September 19, 2022
by Cynthia Anderson
Fall coming and it’s time to get started making a Halloween costume! Lots of Folkwear patterns can be used for costume making for big and little Halloween fans alike. Have a look at Folkwear’s Pattern Collection and get inspired to make your best Halloween costume ever! Also check out Victoria's blog (and some past ones here for some adult costume inspiration).
However, this year we wanted to inspire you with some great kids' costume patterns (plus they are on a huge sale for the next two weeks). I decided to take the 208 Kinsale Cloak for Young Folks and make a relatively simple costume, but have fun adding creative details. My plan was to start with a cape and add other detailed accessories to make a truly fun and unique costume. The 207 Kinsale Cloak and 208 Kinsale Cloak for Young Folks hold lots of possibilities for this approach.
To see how I made the hat for this costume, and how you can make one yourself, go here. For the accessories I made, go here and learn how to make them yourself!
Pattern Info and Fabric Suggestions
Both the adult and child versions of are fully lined and hand-gathered into a wide collar, falling in small unpressed pleats to a curved hem. The cloak fastens at the neck with a large hook and eye, and offers an optional detachable hood that buttons to the cloak under the collar. It may be worn loosely over the head or down over the shoulders as an over-cape. Both versions of the cloak can be unisex. You could make matching Halloween capes and enjoy trick-or-treating with a child.
When it comes to capes, any fabrics and trims you would normally sew with will work. However, costumes are a good excuse to have fun and try other types of materials and combinations. Consider using cotton, linen, canvas, corduroy, denim, wool, velvet, heavyweight silk, felt, faux fur, microfiber, burlap, polar fleece, upholstery fabric, or something in your stash. For the lining, use a lighter weight fabric such as cotton, satin, polyester, rayon, silk, or linen. Of course, you can eliminate the lining, but don’t. Linings are great excuse to get creative. Have a look at the fabric suggestions blog for the 207 Kinsale Cloak and the 208 Kinsale Cloak for Young Folks for more ideas. And, this time of year craft stores are full of fun fabrics perfect for Halloween making - there's lots to get excited about.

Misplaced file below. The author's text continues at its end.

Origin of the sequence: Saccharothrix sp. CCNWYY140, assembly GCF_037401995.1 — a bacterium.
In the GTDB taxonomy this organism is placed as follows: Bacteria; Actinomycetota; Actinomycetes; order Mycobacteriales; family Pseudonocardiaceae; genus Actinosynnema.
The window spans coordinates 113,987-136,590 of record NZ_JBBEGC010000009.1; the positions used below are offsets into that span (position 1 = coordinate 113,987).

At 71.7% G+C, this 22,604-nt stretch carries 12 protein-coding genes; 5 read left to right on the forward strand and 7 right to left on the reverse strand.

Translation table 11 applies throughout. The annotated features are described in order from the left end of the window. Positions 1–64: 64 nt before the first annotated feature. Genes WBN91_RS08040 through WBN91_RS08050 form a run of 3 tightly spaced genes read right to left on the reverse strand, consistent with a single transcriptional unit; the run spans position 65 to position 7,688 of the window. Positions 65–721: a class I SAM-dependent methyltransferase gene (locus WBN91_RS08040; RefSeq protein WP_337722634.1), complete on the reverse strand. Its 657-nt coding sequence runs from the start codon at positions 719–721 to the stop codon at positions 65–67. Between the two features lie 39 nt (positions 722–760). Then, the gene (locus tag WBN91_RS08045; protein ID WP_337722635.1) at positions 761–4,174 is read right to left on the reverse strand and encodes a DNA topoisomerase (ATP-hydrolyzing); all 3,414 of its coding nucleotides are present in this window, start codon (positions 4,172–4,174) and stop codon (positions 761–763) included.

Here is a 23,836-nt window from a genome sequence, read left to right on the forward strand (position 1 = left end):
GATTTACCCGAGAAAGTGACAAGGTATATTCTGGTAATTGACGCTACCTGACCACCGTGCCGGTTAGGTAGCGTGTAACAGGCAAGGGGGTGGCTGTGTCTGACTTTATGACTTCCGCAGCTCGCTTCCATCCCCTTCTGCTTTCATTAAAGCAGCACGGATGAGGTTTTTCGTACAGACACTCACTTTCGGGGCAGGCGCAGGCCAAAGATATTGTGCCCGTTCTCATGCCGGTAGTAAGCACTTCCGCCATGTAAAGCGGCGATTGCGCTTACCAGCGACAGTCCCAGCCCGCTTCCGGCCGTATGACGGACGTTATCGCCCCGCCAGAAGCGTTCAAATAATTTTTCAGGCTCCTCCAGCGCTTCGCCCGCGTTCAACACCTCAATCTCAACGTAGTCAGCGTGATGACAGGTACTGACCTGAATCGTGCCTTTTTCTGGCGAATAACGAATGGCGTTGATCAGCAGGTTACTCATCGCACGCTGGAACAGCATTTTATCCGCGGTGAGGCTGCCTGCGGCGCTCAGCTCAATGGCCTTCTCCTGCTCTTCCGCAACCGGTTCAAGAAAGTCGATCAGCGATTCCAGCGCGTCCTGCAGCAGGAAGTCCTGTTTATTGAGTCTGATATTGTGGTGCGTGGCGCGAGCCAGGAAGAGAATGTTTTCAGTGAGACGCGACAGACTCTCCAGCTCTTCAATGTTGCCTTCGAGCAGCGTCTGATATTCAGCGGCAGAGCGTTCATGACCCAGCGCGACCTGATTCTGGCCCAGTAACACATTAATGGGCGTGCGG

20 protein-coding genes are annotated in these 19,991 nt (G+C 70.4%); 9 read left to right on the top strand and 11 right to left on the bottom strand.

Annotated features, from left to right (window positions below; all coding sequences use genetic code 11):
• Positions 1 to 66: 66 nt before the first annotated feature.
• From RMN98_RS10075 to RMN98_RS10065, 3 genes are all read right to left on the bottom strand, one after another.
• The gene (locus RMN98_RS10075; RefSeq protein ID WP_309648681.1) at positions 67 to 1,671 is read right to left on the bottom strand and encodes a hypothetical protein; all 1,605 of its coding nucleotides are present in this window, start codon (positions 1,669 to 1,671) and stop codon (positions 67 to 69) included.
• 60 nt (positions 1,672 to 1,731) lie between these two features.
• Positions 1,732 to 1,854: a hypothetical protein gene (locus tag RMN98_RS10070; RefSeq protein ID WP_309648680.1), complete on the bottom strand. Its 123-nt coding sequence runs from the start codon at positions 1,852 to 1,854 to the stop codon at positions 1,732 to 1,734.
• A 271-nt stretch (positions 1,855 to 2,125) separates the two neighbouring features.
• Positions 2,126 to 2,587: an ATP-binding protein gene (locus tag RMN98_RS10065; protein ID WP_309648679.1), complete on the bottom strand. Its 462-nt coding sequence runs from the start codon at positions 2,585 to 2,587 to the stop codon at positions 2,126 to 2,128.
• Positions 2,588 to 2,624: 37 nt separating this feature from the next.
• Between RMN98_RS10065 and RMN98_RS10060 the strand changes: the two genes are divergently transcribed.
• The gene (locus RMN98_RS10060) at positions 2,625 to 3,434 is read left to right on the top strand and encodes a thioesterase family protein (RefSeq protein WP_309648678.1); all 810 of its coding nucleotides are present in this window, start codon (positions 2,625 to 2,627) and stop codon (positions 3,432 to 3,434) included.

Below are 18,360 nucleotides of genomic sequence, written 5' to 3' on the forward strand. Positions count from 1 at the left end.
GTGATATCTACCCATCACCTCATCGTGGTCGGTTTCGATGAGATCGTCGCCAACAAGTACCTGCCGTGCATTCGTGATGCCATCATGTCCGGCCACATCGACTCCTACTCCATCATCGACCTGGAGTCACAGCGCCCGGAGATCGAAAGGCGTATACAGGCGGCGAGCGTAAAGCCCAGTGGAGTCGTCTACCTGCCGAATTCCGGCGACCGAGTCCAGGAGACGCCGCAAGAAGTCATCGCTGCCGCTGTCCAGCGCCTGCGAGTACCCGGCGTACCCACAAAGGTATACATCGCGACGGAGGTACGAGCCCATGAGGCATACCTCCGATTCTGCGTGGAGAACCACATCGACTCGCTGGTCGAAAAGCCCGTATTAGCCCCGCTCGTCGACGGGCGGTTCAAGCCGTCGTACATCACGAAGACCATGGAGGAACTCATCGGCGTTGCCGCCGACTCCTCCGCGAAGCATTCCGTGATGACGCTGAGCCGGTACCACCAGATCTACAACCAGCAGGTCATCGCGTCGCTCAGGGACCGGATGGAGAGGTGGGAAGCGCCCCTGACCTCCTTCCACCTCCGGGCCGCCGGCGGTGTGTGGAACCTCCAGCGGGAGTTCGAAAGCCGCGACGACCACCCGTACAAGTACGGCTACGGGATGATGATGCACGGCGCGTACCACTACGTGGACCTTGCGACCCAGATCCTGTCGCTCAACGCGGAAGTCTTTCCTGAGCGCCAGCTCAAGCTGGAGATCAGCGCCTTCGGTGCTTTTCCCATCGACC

Don't forget the trim. Pull out your trim collection to add another layer of creative details with ribbon, rick-rack, braid, embroidered patches, beads, etc. You could even make your own ruching (check out the blog How to Make Authentic Ruching Trim to learn how to make your own). Using fabric paint or acrylic paint is also a great idea. Dig through your craft supplies and have fun.
Besides being simple to make, fit is not a crucial aspect of capes - and can be made any length. All of which makes them not only versatile, but also provides the perfect jumping off point for making all kinds of easy to put together costumes. Magicians, ringmasters, Red Riding Hoods, Harry Potter, superheroes, queens, kings, princesses, princes, detectives, Victorian characters, vampires, witches, devils, wizards, knights, stage coach drivers, sorcerers, spooks all wear capes. Even Elvis wore a cape.
I used the 208 Kinsale Cloak for Young Folks, which comes in sizes 2 thru 12, as the foundation of a unisex witch (or wizard) costume. I compared the length measurement of the pattern to the height of the child I made the cape for to determine which size to use.
To keep things really simple and unisex I made the cloak with just the collar, using black quilting cotton and a unbleached cotton muslin for the lining. I took this approach so the cape can be reused for different themed costumes for future Halloweens. Or it can be relegated to a costume play box for continued enjoyment throughout the year. For this Halloween, I made a bat-theme cloak costume complete with a traditional felt witch/wizard hat, wand, neck ruff, and lots of spooky bats attached to the cape.